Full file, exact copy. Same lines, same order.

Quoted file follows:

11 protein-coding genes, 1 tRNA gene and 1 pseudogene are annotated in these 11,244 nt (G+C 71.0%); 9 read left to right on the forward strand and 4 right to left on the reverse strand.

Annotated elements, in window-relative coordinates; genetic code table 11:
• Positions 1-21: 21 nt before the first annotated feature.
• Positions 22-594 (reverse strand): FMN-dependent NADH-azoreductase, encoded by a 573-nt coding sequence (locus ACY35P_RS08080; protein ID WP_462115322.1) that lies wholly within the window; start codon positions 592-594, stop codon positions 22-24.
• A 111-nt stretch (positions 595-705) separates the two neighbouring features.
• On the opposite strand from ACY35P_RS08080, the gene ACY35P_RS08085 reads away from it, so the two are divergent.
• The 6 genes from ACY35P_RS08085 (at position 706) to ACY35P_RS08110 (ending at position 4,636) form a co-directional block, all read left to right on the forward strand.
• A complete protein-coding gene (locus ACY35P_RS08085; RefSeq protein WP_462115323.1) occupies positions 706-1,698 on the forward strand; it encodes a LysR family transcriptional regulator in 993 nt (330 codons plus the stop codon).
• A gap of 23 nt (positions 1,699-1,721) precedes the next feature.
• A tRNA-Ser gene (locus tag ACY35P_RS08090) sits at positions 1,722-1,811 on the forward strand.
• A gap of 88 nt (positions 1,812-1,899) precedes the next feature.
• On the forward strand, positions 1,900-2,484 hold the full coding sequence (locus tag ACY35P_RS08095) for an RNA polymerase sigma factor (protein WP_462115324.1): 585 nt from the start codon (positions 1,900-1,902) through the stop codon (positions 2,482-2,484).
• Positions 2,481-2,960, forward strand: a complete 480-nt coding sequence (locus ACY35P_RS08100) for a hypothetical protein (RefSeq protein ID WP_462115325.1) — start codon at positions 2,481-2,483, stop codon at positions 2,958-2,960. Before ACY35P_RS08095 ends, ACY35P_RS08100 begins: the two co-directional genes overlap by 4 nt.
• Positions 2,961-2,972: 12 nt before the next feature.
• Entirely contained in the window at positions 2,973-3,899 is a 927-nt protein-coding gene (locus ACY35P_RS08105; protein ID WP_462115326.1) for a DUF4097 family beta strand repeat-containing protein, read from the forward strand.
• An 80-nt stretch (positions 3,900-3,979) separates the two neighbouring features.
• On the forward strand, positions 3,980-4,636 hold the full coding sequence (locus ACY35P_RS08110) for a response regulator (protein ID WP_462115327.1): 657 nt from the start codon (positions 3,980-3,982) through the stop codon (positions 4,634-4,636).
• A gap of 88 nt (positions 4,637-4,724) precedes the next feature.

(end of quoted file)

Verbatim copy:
11 protein-coding genes, 1 tRNA gene and 1 pseudogene are annotated in these 11,244 nt (G+C 71.0%); 9 read left to right on the forward strand and 4 right to left on the reverse strand.

Annotated elements, in window-relative coordinates; genetic code table 11:
• Positions 1-21: 21 nt before the first annotated feature.
• Positions 22-594 (reverse strand): FMN-dependent NADH-azoreductase, encoded by a 573-nt coding sequence (locus ACY35P_RS08080; protein ID WP_462115322.1) that lies wholly within the window; start codon positions 592-594, stop codon positions 22-24.
• A 111-nt stretch (positions 595-705) separates the two neighbouring features.
• On the opposite strand from ACY35P_RS08080, the gene ACY35P_RS08085 reads away from it, so the two are divergent.
• The 6 genes from ACY35P_RS08085 (at position 706) to ACY35P_RS08110 (ending at position 4,636) form a co-directional block, all read left to right on the forward strand.
• A complete protein-coding gene (locus ACY35P_RS08085; RefSeq protein WP_462115323.1) occupies positions 706-1,698 on the forward strand; it encodes a LysR family transcriptional regulator in 993 nt (330 codons plus the stop codon).
• A gap of 23 nt (positions 1,699-1,721) precedes the next feature.
• A tRNA-Ser gene (locus tag ACY35P_RS08090) sits at positions 1,722-1,811 on the forward strand.
• A gap of 88 nt (positions 1,812-1,899) precedes the next feature.
• On the forward strand, positions 1,900-2,484 hold the full coding sequence (locus tag ACY35P_RS08095) for an RNA polymerase sigma factor (protein WP_462115324.1): 585 nt from the start codon (positions 1,900-1,902) through the stop codon (positions 2,482-2,484).
• Positions 2,481-2,960, forward strand: a complete 480-nt coding sequence (locus ACY35P_RS08100) for a hypothetical protein (RefSeq protein ID WP_462115325.1) — start codon at positions 2,481-2,483, stop codon at positions 2,958-2,960. Before ACY35P_RS08095 ends, ACY35P_RS08100 begins: the two co-directional genes overlap by 4 nt.
• Positions 2,961-2,972: 12 nt before the next feature.
• Entirely contained in the window at positions 2,973-3,899 is a 927-nt protein-coding gene (locus ACY35P_RS08105; protein ID WP_462115326.1) for a DUF4097 family beta strand repeat-containing protein, read from the forward strand.
• An 80-nt stretch (positions 3,900-3,979) separates the two neighbouring features.
• On the forward strand, positions 3,980-4,636 hold the full coding sequence (locus ACY35P_RS08110) for a response regulator (protein ID WP_462115327.1): 657 nt from the start codon (positions 3,980-3,982) through the stop codon (positions 4,634-4,636).
• A gap of 88 nt (positions 4,637-4,724) precedes the next feature.